From one of the most distinguished writers of modern Italy” (New York Review of Books), a classic novel of society in the midst of a war.
This powerful novel is set against the background of Italy from 1939 to 1944, from the anxious months before the country entered the war, through the war years, to the allied victory with its trailing wake of anxiety, disappointment, and grief. In the foreground are the members of two families. One is rich, the other is not. In All Our Yesterdays, as in all of Ms. Ginzburg’s novels, terrible things happensuicide, murder, air raids, and bombings. But seemingly less overwhelming events, like a family quarrel, adultery, or a deception, are given equal space, as if to say that, to a victim, adultery and air raids can be equally maiming. All Our Yesterdays gives a sharp portrait of a society hungry for change, but betrayed by war.
During the period described in the novel, Natalia Ginzburg was married to the writer Leone Ginzburg. Because of his underground activities, he was interned under Mussolini’s reign, along with his family, in a restricted area in the Abruzzi. When the Ginzburgs later moved to Rome, Leone was arrested and tortured by the fascists, and killed, leaving Natalia alone to raise her three children.
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Natalia Ginzburg was born in Palermo, Italy in 1916. She was an Italian author whose work explored family relationships, politics during and after the Fascist years and World War II, and philosophy. She wrote novels, short stories, and essays, for which she received the Strega Prize and Bagutta Prize. Modest and intensely reserved, Ginzburg never shied away from the traumas of history, whether writing about the Turin of her childhood, the Abruzzi countryside, or contemporary Rome—all the while approaching those traumas only indirectly, through the mundane details and catastrophes of personal life. Most of her works were also translated into English and published in the United Kingdom and United States. She wrote acclaimed translations of both Proust and Flaubert into Italian. She died in Rome in 1991.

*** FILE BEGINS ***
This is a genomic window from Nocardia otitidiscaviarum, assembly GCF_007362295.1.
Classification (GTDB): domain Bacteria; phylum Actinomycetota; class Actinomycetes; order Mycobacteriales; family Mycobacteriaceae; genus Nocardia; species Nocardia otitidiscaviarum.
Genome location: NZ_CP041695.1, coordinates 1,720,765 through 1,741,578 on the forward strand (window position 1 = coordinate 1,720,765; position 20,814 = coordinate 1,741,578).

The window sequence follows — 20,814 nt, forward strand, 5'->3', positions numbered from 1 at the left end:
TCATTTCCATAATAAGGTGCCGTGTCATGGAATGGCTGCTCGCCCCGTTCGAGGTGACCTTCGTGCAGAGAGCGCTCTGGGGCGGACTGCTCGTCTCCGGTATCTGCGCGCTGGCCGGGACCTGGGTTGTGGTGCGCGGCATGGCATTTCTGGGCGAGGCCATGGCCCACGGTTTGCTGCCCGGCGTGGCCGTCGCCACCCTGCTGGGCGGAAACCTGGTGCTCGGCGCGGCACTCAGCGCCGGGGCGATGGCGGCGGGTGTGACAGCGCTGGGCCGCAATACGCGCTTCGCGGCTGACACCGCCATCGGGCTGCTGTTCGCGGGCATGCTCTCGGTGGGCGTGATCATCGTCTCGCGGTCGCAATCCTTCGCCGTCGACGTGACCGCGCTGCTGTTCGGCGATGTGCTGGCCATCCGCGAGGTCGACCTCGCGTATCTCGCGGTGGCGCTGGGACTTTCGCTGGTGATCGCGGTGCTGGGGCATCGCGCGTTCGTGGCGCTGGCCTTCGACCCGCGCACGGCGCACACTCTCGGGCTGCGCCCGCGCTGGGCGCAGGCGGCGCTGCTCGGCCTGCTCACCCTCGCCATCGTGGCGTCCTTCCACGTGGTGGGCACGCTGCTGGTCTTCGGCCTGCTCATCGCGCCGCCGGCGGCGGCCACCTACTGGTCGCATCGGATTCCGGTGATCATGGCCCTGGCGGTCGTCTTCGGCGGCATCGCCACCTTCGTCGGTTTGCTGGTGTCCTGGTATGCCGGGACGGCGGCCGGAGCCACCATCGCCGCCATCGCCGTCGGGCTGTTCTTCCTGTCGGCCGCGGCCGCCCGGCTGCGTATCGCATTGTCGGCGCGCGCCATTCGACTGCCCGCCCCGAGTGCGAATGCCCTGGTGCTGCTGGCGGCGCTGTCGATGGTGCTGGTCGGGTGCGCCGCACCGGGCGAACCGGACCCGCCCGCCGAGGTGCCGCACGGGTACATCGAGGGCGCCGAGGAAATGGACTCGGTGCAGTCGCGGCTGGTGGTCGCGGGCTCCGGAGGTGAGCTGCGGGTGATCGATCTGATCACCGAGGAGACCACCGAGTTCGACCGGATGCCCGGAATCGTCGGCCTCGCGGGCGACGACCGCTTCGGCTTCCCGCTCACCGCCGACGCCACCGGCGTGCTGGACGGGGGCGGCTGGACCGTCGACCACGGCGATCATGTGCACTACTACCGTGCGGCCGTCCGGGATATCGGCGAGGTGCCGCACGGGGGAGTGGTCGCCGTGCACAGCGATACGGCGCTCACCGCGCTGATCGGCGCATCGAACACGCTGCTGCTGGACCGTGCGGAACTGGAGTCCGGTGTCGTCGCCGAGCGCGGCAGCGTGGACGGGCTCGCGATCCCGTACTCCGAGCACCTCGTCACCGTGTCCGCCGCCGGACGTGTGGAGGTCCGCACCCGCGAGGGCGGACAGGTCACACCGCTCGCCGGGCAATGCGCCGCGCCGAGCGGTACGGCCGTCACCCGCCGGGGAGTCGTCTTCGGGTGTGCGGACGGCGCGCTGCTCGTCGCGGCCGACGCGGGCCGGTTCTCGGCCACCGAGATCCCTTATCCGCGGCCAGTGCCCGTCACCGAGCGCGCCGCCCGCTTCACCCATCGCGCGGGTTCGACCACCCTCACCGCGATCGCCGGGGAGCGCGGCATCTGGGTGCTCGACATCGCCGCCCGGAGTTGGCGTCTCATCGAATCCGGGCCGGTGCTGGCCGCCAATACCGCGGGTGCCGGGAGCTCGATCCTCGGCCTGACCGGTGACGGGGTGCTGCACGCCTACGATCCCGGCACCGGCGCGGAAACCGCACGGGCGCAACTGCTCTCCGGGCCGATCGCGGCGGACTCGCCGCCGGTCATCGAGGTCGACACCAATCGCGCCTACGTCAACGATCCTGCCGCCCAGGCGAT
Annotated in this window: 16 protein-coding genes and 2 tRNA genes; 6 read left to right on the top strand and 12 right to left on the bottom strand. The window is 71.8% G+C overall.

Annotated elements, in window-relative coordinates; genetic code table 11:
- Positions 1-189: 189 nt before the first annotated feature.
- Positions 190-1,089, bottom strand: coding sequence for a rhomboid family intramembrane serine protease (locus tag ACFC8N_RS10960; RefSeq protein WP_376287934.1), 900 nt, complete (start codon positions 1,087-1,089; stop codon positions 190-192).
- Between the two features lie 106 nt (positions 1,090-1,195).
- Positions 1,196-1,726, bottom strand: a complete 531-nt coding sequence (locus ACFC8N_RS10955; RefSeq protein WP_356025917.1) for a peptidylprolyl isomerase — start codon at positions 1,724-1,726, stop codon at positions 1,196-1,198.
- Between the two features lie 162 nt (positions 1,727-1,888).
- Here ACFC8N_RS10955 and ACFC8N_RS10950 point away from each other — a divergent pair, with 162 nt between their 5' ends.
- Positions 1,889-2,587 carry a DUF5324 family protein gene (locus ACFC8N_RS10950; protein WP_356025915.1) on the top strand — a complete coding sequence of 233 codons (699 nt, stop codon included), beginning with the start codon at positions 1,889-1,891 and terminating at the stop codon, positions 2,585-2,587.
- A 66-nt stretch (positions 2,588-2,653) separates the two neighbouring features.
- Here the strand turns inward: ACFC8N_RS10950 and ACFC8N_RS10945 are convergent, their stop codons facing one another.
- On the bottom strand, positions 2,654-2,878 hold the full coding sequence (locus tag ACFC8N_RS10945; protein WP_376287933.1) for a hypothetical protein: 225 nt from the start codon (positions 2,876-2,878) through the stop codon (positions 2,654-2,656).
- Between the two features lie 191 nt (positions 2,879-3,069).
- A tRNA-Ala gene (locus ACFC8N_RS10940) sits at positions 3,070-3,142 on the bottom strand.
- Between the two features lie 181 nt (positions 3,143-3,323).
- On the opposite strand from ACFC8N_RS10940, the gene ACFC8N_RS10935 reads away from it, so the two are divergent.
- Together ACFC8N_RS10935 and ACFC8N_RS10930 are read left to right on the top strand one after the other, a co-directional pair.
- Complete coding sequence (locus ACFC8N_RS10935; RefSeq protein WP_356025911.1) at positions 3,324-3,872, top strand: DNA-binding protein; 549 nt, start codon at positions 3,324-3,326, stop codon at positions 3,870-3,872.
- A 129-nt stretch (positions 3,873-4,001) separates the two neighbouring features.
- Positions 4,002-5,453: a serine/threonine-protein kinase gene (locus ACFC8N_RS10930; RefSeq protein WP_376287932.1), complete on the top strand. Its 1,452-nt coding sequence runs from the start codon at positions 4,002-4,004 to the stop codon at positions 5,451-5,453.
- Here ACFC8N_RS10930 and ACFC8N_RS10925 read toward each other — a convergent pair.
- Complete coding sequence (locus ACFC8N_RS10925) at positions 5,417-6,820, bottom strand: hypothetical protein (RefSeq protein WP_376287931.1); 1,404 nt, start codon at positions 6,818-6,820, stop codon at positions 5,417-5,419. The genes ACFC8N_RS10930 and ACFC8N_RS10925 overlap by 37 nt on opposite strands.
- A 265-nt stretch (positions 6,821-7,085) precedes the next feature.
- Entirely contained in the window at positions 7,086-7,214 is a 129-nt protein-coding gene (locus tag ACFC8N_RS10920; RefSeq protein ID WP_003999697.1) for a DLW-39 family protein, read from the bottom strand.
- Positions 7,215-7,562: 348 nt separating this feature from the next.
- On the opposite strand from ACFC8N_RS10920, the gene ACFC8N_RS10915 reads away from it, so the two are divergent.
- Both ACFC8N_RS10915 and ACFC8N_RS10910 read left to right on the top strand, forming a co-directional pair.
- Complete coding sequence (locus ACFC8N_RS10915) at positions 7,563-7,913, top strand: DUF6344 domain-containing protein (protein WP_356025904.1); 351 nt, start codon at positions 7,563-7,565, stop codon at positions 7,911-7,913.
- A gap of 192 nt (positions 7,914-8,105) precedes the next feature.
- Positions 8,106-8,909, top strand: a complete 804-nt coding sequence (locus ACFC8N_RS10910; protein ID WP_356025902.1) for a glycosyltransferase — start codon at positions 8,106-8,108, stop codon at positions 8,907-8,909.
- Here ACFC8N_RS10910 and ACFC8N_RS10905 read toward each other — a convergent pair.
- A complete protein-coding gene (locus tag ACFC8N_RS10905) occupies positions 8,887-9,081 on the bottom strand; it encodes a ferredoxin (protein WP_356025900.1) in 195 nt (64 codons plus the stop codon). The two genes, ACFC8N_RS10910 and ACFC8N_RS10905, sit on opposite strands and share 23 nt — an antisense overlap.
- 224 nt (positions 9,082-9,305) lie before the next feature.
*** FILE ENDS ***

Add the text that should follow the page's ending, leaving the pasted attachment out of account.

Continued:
“One of the Great Italian Writers of the 20th Century.”—The New York Times
"Clarity, precision and wit mark the work of Natalia Ginzburg." — The New York Times Book Review
"Ginzburg [was] famous for her ability to conjure up a mixed emotional atmosphere, poignant yet unsentimental." —The New Yorker
"A glowing light of modern Italian literature . . . Ginzburg's magic is the utter simplicity of her prose, suddenly illuminated by one word that makes a lightning streak of a plain phrase. . . . As direct and clean as if it were carved in stone, it yet speaks thoughts of the heart." — The New York Times Book Review
"I wish more people would read the Italian writer Natalia Ginzburg." — Mary Gordon, Mother Jones
"Natalia Ginzburg must surely be one of literature’s most provocative and moving writers." — Elle magazine
"Realistic, anchored by vivifying detail, crowded with wonderfully vibrant characters, luminous with deep feeling, responsiveness, and sympathy." — Publishers Weekly
"Ginzburg draws her readers into her deceptively charming essays with cascades of alluring, everyday detail, then stealthily broaches moral questions of great weight and complexity. Wryly witty, acutely observant, and unfailingly valiant, Ginzburg is a revelation, a spur, and a joy." — Booklist
Praise for The Little Virtues:
"A stunning tour de force, The Little Virtues is a credo of undaunted idealism." — The New York Times Book Review
"There is one book . . . which has meant more to me than any other: The Little Virtues, by the Italian novelist, essayist, playwright, short-story writer, translator, and political activist Natalia Ginzburg." — The New Yorker Sept. 2016
"The book that taught me what I want to teach my daughter." — Belle Boggs, author of Mattaponi Queen
"Considered among the best writers in contemporary Italy, Ginzburg should appeal to a wide American audience with this collection of essays." — Publishers Weekly
"These little virtues then, this little book, pack a tremendous punch. By loving life, Ginzburg suggests, by working with love and enthusiasm, by embracing the homeliest details of daily existence with astonishment and joy, we may legitimately hope to conquer—or at least break even against—the worldly and leaden forces of materialism and fear." — LA Times
Natalia Ginzburg, a glowing light of modern Italian literature, should be more widely read and fervidly known by American readers.” The New York Times Book Review
Natalia Ginzburg must surely be one of literature’s most provocative and moving writers.” Elle magazine